An international collaboration between Vaxent, a Memphis-based early stage vaccine development company in the Memphis Bioworks Foundation Incubator, and The Pan-Provincial Vaccine Enterprise Inc. (PREVENT), a Centre of Excellence for Commercialization and Research (CECR) in Saskatchewan, has put a vaccine for group A streptococcus (Strep-A) back on the path for potential commercialization. Under the terms of the agreement, PREVENT receives the exclusive worldwide license to progress vaccine candidates through developing vaccine formulations, manufacturing, completing preclinical studies and conducting clinical trials. Both parties will participate in the commercialization process under a cost-sharing and revenue-sharing arrangement.
Group A streptococcus is a significant cause of pharyngitis or “strep throat” in children, as well as other more serious diseases such as streptococcal toxic shock syndrome, necrotizing fasciitis (so-called “flesh-eating disease”) and acute rheumatic fever and rheumatic heart disease. There are 11 million physician office visits for sore throat or suspected strep throat in the U.S. each year, with 15 to 30 percent of those cases confirmed positive for group A streptococcus. The total cost (direct health care and indirect productivity loss) of these infections is estimated to be $2 billion annually in the U.S., alone.
The Strep-A vaccine was developed over 25 years of laboratory research by James B. Dale, MD, Gene H. Stollerman Professor of Medicine and Chief of the Division of Infectious Diseases at the University of Tennessee Health Science Center in Memphis, Tennessee. Dr. Dale is the Chief Scientific Officer for Vaxent. Since April, 2008 Vaxent has been a part of the Memphis Bioworks Incubator.
“The 30-valent vaccine for Strep-A is the most complex genetically engineered vaccine ever developed for clinical trials,” said Dale. “It will cover between 90 and 95 percent of Strep-A found in North America and could have a significant impact on the incidence of strep throat and more serious, invasive infections. In addition, an effective Strep-A vaccine could lead to a significant decrease in the need for antibiotic administration in children, thus reducing the risk of antibiotic resistance of other bacteria.”
Other childhood vaccines, such as Prevnar designed to prevent the most common and serious pneumococcal infections, has had a profound impact on the health of children worldwide. Prevnar is recommended for all children under the age of two. Wordwide sales are predicted to reach $5-6 billion by 2014.
“Vaxent is an excellent example of local science and technology moving from the research laboratory to local entrepreneurial incubation and now on to the next step toward the marketplace,” said Dr. Steve Bares, president and executive director of the Memphis Bioworks Foundation. “Our ability as a community to successfully nurture our local science will have long term benefits for our community, and in this case for world health.”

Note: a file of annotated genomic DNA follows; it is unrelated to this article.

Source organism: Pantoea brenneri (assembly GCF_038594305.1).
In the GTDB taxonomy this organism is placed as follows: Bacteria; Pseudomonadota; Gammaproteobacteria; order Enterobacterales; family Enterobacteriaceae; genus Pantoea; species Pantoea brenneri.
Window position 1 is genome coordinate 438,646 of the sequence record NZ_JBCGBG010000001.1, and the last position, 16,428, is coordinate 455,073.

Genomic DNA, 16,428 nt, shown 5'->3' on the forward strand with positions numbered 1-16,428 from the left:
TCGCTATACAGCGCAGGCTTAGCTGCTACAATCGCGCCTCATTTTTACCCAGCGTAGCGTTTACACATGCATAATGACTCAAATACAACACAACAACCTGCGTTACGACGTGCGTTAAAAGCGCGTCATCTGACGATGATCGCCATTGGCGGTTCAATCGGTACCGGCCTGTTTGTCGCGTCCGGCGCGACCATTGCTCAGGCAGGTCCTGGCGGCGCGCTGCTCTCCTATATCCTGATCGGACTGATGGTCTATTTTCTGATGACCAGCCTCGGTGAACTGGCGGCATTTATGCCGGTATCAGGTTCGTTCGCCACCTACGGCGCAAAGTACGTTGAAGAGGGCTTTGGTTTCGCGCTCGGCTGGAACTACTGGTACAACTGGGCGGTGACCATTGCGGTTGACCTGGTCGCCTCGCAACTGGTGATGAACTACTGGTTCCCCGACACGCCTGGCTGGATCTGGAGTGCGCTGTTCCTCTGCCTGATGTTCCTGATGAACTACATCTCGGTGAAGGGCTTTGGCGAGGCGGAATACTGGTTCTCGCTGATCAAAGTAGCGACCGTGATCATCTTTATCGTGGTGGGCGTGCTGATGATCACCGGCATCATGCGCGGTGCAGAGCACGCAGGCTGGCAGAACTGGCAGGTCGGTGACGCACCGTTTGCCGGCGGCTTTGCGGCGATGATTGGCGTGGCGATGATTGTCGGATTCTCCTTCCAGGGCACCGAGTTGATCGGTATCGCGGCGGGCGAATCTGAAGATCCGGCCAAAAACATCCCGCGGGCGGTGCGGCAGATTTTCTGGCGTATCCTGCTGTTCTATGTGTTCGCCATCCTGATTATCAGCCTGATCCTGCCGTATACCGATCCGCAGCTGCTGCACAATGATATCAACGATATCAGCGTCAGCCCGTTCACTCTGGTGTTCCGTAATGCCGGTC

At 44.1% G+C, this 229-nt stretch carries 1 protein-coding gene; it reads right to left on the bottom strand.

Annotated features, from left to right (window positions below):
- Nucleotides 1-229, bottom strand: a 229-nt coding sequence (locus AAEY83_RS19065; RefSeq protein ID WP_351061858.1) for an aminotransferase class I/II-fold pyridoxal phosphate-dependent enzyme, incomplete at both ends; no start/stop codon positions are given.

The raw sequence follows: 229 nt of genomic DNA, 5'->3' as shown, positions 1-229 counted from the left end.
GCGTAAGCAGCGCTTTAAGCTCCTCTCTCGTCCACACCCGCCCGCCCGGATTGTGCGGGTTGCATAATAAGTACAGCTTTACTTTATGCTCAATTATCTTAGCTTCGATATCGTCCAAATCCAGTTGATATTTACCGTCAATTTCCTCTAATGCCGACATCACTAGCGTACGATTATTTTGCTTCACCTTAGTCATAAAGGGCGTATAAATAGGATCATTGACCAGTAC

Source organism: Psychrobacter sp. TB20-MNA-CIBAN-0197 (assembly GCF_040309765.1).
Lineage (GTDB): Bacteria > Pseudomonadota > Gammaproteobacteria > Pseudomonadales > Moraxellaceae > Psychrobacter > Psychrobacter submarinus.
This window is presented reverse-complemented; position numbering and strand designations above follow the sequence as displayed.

Over a three year period, it is expected that the agreement will progress through manufacture of the vaccine, to pre-clinical testing, to a phase 1 clinical trial in adult volunteers. Only after success at this stage will an age step-down study be launched to test the vaccine in adolescents and children.
Strep-A diseases are more common in children than adults. Illness ranges from uncomplicated pharyngitis to invasive toxic shock syndrome, necrotizing fasciitis (flesh eating disease), cellulitis, sepsis (blood infection), pneumonia, and subsequent complications such as rheumatic fever and kidney disease. There are 616 million cases of pharyngitis caused by Strep-A worldwide each year. Rheumatic heart disease affects millions of children and adults in the world and may cause over 1 million deaths per year. At least 18.1 million cases of invasive infections occur each year in children and adults. There are at least 517,000 deaths globally each year due to severe Strep-A infections; necrotizing fasciitis kills about 30 percent of patients and streptococcal toxic shock syndrome has a mortality rate of 30 to 70 percent.
Strep-A vaccine development was recently discussed at the Global Vaccine Research Forum of the World Health Organization. Additionally, in 2009 Vaxent was recognized by the World Vaccine Congress as a finalist for the Best Prophylactic Vaccine of the year award. The finalists are selected based on nominations by peer companies and careful review by the World Vaccine Congress selection committee.